The masters of wasting time
FC Sevilla irritates BVB to absolute madness
By Stephan Uersfeld
10/12/2022 10:52 am
The Champions League match between Borussia Dortmund and FC Sevilla has been a beautiful spectacle in the last few minutes. The guests from Andalusia perfect the art of wasting time. They are already masters of their craft in the Westfalenstadion. Even Niklas Sule is amazed.
Niklas Sule had a gamble. The national defender was in the mixed zone of Dortmund’s Westfalenstadion after the 1-1 draw against Sevilla. “We didn’t have our best day today, but we got more out of the game, especially in the second half. I had the feeling that Sevilla didn’t really want to score anymore. We fell to the ground quite often then.” , said Sule: “Without wanting to insinuate anything. But those are just facts!”
Just a few days after the change of coach from Julen Lopetegui to Jorge Sampaoli, a 1.72m short Argentine ribbon full of tattoos, the Andalusians were in their element at the Westfalenstadion. They are the masters of wasting time. Hardly any other club has been able to counter more opponents over the years. And enjoy it so successfully.
Because time stalling is the most basic of all forms of play to get results over time. Once mastered, the seconds on the clock will disappear without the ball being able to move across the court. There is always something. The kick-off run-up must be re-measured, noted and registered with the responsible authorities. Briefly touching the ankle translates into a brutal attack on the knee. Big toe spasms evolve into full-body spasms that require intensive treatment on the field.
Attrition blows mow seasoned players several times within a few minutes. Plagued by shortness of breath and dizziness, they can only be transported to the edge of the field on a stretcher. Sometimes they tumble down and break all their bones, which a witch doctor on the sidelines heals with some magic spells. It is a spectacle that makes the referees and opponents powerless and drives the spectators in the stands to madness.
All this waste of time, performed with a slight inclination towards peasant theatre, turned the last minutes of the match in the Westfalenstadion into a never-ending spectacle, which at the same time nips in the bud any attempt at good attacking play. The Brazilian Marcão, who still seemed wooden at the start of the 90 minutes, stood out in particular.
The 26-year-old Andalusian defender was only lured to Spain for €14 million in the summer from Galatasaray, but then dropped out due to injury. During his first appearance in the premier class, his exhausted body fell to the ground several times and had to be treated for minutes. His injury history, his performance in the nearly 90 minutes before, gave credence to his lightning fatigue.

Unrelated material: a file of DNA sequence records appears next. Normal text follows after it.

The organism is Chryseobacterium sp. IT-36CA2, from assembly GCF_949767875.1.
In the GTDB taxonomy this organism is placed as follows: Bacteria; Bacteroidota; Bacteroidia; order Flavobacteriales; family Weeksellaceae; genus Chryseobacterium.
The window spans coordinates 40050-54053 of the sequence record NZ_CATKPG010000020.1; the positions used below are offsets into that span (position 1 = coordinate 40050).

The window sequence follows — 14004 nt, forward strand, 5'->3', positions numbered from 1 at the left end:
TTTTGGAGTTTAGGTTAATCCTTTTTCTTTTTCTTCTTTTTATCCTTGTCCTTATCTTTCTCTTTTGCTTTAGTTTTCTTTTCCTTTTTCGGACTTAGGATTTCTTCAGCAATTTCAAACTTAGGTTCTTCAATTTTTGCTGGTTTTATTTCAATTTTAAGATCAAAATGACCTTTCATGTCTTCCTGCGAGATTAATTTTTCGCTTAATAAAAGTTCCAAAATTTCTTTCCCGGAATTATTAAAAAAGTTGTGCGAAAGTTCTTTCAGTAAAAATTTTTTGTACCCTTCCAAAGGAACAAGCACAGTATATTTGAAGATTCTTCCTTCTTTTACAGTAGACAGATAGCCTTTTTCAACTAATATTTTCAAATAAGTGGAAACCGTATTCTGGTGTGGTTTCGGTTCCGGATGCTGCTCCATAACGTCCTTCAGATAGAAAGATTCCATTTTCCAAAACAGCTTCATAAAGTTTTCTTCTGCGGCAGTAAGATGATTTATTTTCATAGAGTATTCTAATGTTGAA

Serbian referee Srdjan Jovanović was also deeply impressed. He pointed to the clock to indicate a four-minute stoppage time extension. But it stayed that way. He didn’t hang around for a second. In the few minutes that followed goalkeeper Bono also took a free kick with the halftime of his 31 years and took the yellow card for that.
Seville are the uncrowned kings
Sevilla became so intoxicated with the art form of wasting time that they completely forgot the orderly transfer of the ball to the Dortmund half. An away win for progress in the Champions League would have had a certain urgency. They are two points behind Borussia Dortmund with just two games left. In addition, BVB won the direct comparison and only needs one point from the remaining matches against Manchester City and Copenhagen, which also have two draws.
But maybe Sevilla didn’t want to win at all, as Niklas Sule initially suspected. The Andalusians are the champions of the Europa League. There they are regularly in the final and can also participate in the Champions League in the 2023/2024 season. The winner of the Europa League, asks Eintracht Frankfurt, is known for qualifying for the premier class. So maybe this 1-1 draw in Dortmund was perfect enough, maybe they wanted to hang this draw against the wall, sneak up on it, light it up and not run the risk of suddenly being a hopeless knockout round entrant to the Champions League.
But none of that mattered in those wonderfully painful minutes in Dortmund’s Westfalenstadion. The masters of wasting time took the art form to a new level. Because of the initial situation, that might not even make sense and was therefore close to perfection. Long live the waste of time!